The life and work of missionaries in light of COVID19



All of us have been affected in different ways by the COVID-19 pandemic. We’ve received numerous questions about how the subsequent lockdowns have affected the welfare and the day-to-day work of our missionaries. 


1. How has COVID-19 affected WO’s missionaries?

Most of us are not accustomed to isolation, shortages, and uncertain times, but these are fairly normal conditions for most of our missionaries. In the last 12 months, some of our missionaries have endured devastating earthquakes, catastrophic cyclones, violent insurgencies and political instability. However, the COVID-related lockdown has added a new layer of complexity, which, as mature and faithful people, our missionaries are capably adapting to.

Almost all our missionaries are in some form of lockdown, though it varies from country to country. We ask all our personnel, both local and expatriate, to adhere to the requirements of local authorities, and to take necessary measures and precautions to minimise any exposure to, or transmission of, the virus.


2. How are the missionaries continuing their ministry?

The majority of missionaries are unable to minister face-to-face because of the lockdown restrictions, which has forced them to think creatively (outside the box) about how to continue their ministry. Many are doing discipleship and leadership development on-line.

Others have seen the Lord open new opportunities to assist those most affected by COVID in practical ways. Many missionaries have obtained permission from their local authorities to distribute food, medicine and basic supplies to the most vulnerable. This has brought remarkable results in places like Pakistan, Egypt, India, Thailand and Mozambique.

One of our missionaries in a sensitive country recently wrote:

‘COVID-19 has become a boon for the houses churches. It seems they have hit pay-dirt, as multiplication in the last two months has been beyond the wildest thoughts I’ve had. Every house church has multiplied by at least five times.’

Another missionary wrote how the care they’re giving to the poor has opened unprecedented doors into communities that, up to this point, have not been responsive to the gospel.

One of our missionaries in Indonesia wrote that ‘…during one of the food parcel hand-outs, we had the opportunity to pray for a man whose shoulders were frozen. He was not able to lift his hands above his head. After praying for him, we all rejoiced as he lifted his hands up high.’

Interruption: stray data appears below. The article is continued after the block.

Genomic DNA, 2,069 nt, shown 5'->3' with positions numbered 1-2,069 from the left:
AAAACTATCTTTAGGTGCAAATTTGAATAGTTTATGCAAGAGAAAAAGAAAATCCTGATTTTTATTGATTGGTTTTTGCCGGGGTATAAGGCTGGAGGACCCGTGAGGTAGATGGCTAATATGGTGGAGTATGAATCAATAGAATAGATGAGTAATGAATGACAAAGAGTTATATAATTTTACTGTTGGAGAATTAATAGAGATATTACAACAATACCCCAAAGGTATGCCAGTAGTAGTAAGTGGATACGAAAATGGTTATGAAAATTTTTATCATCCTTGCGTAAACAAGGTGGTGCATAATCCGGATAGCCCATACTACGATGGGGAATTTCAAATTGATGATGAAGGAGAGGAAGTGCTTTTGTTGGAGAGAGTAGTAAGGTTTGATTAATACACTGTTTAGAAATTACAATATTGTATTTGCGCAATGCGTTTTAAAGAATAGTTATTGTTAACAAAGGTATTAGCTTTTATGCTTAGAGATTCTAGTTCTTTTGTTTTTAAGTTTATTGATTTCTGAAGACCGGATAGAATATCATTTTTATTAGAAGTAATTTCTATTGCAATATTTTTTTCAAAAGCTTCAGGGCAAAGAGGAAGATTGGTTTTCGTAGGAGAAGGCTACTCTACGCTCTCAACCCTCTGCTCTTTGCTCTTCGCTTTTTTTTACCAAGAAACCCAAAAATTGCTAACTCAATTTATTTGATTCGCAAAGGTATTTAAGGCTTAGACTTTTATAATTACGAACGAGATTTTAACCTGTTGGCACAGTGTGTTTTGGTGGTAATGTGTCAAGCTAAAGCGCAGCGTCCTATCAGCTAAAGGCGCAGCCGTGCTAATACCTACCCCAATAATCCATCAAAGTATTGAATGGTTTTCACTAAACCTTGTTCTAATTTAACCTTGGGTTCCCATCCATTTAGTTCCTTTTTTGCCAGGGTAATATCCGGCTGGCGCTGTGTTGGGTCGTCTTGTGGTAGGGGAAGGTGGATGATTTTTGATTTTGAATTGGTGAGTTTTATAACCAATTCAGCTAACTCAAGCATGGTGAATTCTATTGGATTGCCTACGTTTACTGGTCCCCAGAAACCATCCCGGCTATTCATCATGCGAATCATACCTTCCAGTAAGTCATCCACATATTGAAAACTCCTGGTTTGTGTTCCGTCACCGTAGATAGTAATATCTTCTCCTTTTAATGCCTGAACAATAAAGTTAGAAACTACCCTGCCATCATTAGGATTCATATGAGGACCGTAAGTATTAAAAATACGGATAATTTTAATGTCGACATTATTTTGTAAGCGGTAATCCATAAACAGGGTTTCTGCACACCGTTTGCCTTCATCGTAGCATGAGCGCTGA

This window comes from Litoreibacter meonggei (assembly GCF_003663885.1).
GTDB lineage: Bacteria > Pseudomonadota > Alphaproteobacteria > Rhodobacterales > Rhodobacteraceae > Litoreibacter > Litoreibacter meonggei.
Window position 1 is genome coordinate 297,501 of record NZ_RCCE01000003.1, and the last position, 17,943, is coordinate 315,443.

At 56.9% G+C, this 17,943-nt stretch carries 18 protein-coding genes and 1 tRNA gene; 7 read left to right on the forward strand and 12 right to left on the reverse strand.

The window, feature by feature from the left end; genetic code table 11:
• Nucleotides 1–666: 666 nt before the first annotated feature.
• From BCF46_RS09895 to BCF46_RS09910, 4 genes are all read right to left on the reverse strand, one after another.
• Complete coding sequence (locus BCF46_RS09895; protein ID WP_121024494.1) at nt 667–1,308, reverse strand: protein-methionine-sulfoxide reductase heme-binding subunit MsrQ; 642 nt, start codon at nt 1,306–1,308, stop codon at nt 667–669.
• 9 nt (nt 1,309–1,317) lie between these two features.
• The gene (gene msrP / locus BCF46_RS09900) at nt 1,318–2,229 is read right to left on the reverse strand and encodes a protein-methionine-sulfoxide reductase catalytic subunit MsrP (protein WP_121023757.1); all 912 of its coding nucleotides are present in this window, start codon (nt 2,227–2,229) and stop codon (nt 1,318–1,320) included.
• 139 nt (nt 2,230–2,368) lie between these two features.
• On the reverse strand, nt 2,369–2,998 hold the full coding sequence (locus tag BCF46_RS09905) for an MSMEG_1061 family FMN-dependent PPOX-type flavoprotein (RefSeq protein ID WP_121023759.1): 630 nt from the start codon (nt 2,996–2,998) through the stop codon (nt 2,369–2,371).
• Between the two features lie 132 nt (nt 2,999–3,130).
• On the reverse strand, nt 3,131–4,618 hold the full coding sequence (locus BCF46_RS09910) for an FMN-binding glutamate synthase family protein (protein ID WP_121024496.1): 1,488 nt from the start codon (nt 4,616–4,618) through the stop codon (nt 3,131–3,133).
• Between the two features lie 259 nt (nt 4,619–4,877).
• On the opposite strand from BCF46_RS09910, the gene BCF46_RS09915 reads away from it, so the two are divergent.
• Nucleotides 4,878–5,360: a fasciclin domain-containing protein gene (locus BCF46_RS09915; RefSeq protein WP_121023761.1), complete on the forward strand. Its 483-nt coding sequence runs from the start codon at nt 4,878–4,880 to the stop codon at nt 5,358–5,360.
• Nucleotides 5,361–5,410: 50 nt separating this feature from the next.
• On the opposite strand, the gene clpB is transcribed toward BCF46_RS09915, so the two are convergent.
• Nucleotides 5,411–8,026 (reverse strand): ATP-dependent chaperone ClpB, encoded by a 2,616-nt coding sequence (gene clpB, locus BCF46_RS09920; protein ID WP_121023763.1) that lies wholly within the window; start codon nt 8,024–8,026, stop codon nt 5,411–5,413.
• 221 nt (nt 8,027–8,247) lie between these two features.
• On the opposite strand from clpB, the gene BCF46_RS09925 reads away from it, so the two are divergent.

3. Have World Outreach missionaries had to come ‘home’ from the field?

No, almost all our missionaries have remained on the field. The decision for a missionary to come home or stay on the field is made by them in consultation with their field leaders and home church. Even though many countries have requested their citizens to return home, WO missionaries are not visitors or tourists, but long-term residents of their host countries.

However, a handful have had to return home because the currency in their home country has collapsed, making it financially impractical to stay on the field. Rather than succumbing to this circumstance, they will in faith be actively seeking to raise a sufficient level to return to the field as soon as possible.

4. Is World Outreach continuing to send missionaries?

Naturally, everyone’s plans are on hold, but World Outreach continues to process new applications for missions service. Some pre-field training is done on-line, though the Nations (missionary preparation) course has had to be rescheduled for 2021. We’re continuing to plan for future new initiatives to unreached people groups. We fully anticipate that once the restrictions are eased, new missionaries will again be able to go to their fields.

5. What are the financial implications for missionaries throughout the COVID crisis?

A number of our missionaries have had their personal support affected because some of their financial partners have been affected by the consequences of COVID crisis. Our website and country offices are still actively processing donations to missionaries and projects.

Also, with the unprecedented opportunities we have to provide food and basic necessities for vulnerable families, we set up a special COVID-19 appeal to help provide resources for the missionaries. If you’d like to contribute, please press here.

6. What can I do to help? 

  • If you support a World Outreach missionary or project, please continue your faithful support. It is more necessary now than ever. GIVE TO OUR COVID APPEAL HERE
  • If you haven’t already done so, please join our daily prayer network called Frontline Prayer. This provides you with daily, up-to-date prayer needs from the field. Click here to sign up.
  • Please continue to pray fervently for the missionaries, their families, their ministry, the unreached people group they’re engaging and the country in which they service.


On behalf of the entire team at World Outreach, our heartfelt thanks for your partnership, prayer and interest in our work to the unreached people groups.



Read Issue 2 of Nations Magazine

Nations Magazine Issue 2


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